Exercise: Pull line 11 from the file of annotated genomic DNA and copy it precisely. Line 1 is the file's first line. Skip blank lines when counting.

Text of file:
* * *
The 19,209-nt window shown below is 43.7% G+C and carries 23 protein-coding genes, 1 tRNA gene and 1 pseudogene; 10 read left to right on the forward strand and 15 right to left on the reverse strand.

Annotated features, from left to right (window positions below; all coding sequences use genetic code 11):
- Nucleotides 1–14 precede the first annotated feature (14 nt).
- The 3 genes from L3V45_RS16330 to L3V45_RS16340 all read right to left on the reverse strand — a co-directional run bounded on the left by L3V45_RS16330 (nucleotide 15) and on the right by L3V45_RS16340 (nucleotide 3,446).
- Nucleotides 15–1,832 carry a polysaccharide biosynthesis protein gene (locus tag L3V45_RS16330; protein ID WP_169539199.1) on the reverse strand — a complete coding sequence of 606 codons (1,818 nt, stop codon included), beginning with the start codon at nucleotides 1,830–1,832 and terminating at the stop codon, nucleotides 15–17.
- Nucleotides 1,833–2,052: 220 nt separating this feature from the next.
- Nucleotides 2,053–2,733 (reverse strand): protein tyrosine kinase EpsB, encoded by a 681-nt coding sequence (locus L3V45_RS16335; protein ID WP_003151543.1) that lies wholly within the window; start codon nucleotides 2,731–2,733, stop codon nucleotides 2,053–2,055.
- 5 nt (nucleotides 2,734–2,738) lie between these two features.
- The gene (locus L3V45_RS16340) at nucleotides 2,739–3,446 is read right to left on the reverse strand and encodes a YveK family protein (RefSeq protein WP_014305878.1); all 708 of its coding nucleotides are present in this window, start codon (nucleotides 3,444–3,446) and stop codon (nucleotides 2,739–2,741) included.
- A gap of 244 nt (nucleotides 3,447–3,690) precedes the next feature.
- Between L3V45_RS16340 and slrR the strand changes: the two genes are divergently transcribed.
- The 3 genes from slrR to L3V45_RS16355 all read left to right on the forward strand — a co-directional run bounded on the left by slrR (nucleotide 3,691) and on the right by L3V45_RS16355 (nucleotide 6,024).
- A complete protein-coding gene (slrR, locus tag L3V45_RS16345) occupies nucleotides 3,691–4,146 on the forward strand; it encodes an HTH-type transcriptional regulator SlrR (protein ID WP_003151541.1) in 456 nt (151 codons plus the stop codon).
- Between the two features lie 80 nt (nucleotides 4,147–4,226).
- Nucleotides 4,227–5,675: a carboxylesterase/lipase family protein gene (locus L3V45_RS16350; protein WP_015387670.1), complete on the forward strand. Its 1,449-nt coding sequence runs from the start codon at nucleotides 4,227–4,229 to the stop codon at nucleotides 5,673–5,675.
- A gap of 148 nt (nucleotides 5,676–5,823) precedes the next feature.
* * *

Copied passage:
- Between L3V45_RS16340 and slrR the strand changes: the two genes are divergently transcribed.